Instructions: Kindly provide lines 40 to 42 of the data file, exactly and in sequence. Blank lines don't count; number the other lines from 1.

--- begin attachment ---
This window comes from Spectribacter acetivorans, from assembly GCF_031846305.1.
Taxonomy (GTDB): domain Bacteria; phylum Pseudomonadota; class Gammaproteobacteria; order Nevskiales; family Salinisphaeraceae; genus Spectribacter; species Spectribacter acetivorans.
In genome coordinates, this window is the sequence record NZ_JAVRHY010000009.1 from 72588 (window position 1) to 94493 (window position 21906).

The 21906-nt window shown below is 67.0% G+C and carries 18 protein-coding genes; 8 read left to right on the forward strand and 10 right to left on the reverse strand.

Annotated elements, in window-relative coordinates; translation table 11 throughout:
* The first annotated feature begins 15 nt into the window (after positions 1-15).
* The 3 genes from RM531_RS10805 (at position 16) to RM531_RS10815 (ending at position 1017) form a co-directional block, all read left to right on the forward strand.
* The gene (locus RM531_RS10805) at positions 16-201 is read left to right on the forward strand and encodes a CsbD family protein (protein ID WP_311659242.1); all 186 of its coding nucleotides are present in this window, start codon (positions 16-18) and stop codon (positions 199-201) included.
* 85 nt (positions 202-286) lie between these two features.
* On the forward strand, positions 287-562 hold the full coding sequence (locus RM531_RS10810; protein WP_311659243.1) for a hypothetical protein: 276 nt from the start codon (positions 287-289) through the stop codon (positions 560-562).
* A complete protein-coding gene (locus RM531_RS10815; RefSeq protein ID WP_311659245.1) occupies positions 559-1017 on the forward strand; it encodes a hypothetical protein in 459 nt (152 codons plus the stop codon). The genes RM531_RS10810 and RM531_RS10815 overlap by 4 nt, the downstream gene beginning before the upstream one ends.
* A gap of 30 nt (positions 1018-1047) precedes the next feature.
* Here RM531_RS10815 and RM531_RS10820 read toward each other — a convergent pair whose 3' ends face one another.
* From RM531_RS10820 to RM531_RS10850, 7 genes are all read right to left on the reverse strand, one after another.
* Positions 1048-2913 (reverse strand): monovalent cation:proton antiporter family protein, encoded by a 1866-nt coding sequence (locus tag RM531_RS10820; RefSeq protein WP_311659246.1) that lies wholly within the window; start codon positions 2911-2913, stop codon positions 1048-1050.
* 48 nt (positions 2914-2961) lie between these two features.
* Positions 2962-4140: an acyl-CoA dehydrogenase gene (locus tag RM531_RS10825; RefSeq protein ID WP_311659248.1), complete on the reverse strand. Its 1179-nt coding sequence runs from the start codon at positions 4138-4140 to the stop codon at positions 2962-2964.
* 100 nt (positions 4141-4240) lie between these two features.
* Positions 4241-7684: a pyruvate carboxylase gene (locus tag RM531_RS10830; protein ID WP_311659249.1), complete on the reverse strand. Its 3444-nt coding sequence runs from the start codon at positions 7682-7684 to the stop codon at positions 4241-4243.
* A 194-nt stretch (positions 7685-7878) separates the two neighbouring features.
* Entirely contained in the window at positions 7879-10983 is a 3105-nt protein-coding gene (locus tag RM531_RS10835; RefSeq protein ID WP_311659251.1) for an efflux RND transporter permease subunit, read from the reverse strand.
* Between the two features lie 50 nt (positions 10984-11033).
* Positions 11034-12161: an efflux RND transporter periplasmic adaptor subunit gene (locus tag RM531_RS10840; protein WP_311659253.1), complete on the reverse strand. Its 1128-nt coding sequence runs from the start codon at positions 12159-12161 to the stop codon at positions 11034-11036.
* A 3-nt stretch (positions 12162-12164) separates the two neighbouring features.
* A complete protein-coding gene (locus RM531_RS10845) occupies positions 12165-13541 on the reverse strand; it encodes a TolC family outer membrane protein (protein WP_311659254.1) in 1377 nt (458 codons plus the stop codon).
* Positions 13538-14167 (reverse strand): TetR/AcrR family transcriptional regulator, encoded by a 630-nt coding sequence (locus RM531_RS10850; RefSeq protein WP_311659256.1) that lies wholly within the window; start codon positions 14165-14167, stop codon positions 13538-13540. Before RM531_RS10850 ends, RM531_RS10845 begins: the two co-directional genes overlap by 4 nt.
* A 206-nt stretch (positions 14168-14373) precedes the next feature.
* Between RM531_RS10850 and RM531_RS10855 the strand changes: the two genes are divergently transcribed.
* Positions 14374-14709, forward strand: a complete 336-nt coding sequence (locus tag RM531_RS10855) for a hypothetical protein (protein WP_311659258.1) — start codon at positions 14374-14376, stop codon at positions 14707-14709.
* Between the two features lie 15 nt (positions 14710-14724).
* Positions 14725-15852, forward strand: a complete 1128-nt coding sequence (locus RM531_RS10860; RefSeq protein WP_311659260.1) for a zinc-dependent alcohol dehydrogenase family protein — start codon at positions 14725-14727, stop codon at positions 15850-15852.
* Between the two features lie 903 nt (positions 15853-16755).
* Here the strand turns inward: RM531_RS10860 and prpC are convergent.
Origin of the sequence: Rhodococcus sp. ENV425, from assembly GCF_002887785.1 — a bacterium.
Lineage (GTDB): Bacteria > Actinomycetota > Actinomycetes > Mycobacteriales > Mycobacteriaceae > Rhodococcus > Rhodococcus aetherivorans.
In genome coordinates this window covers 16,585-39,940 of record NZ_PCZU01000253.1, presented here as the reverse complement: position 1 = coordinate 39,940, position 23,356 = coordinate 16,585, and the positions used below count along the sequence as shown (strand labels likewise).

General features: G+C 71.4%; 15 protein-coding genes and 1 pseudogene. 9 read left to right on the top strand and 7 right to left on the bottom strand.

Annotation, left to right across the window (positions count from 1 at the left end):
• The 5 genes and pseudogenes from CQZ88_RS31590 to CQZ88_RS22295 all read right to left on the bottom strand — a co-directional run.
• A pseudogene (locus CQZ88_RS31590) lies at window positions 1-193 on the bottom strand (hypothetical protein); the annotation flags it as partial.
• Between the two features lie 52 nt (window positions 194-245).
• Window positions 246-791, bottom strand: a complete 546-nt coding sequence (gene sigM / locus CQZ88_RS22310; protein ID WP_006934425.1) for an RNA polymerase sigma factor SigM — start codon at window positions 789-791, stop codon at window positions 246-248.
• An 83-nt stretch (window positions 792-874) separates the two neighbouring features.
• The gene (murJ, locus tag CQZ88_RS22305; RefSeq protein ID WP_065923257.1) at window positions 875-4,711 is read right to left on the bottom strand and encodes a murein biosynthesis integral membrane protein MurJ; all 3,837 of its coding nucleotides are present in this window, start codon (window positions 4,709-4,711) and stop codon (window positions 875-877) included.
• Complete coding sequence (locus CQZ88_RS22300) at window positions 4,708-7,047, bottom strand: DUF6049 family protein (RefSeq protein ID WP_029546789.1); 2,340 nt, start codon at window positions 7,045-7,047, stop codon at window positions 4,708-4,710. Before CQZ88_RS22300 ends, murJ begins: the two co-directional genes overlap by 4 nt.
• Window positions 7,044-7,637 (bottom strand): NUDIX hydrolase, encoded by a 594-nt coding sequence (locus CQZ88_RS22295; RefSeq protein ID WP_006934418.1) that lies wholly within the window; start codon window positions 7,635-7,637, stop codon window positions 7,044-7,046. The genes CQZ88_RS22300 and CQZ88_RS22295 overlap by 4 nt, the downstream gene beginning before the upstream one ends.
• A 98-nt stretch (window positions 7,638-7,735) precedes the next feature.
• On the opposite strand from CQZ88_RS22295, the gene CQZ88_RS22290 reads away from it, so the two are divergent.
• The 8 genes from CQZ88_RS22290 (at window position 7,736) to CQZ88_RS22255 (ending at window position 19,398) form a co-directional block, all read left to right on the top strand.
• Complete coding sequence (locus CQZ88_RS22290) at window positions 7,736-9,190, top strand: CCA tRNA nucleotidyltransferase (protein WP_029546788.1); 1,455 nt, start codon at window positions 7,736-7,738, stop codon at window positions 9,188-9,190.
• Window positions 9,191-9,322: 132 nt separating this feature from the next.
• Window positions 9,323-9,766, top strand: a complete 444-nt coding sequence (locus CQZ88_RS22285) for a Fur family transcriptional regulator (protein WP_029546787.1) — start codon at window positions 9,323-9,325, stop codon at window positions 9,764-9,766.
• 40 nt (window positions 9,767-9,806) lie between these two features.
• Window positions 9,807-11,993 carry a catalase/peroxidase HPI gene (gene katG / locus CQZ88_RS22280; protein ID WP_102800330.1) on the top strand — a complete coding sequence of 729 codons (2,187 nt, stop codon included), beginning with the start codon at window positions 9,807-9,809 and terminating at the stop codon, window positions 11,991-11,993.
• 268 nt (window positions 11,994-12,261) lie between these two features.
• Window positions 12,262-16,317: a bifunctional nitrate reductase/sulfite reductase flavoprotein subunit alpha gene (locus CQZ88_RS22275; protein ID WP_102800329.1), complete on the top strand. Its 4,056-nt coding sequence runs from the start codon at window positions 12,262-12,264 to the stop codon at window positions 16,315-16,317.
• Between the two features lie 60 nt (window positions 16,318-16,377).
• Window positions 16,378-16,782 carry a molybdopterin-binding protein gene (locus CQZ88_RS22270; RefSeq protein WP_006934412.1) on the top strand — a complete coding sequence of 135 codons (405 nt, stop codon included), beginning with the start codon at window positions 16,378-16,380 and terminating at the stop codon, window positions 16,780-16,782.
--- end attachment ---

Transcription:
• A pseudogene (locus CQZ88_RS31590) lies at window positions 1-193 on the bottom strand (hypothetical protein); the annotation flags it as partial.
• Between the two features lie 52 nt (window positions 194-245).
• Window positions 246-791, bottom strand: a complete 546-nt coding sequence (gene sigM / locus CQZ88_RS22310; protein ID WP_006934425.1) for an RNA polymerase sigma factor SigM — start codon at window positions 789-791, stop codon at window positions 246-248.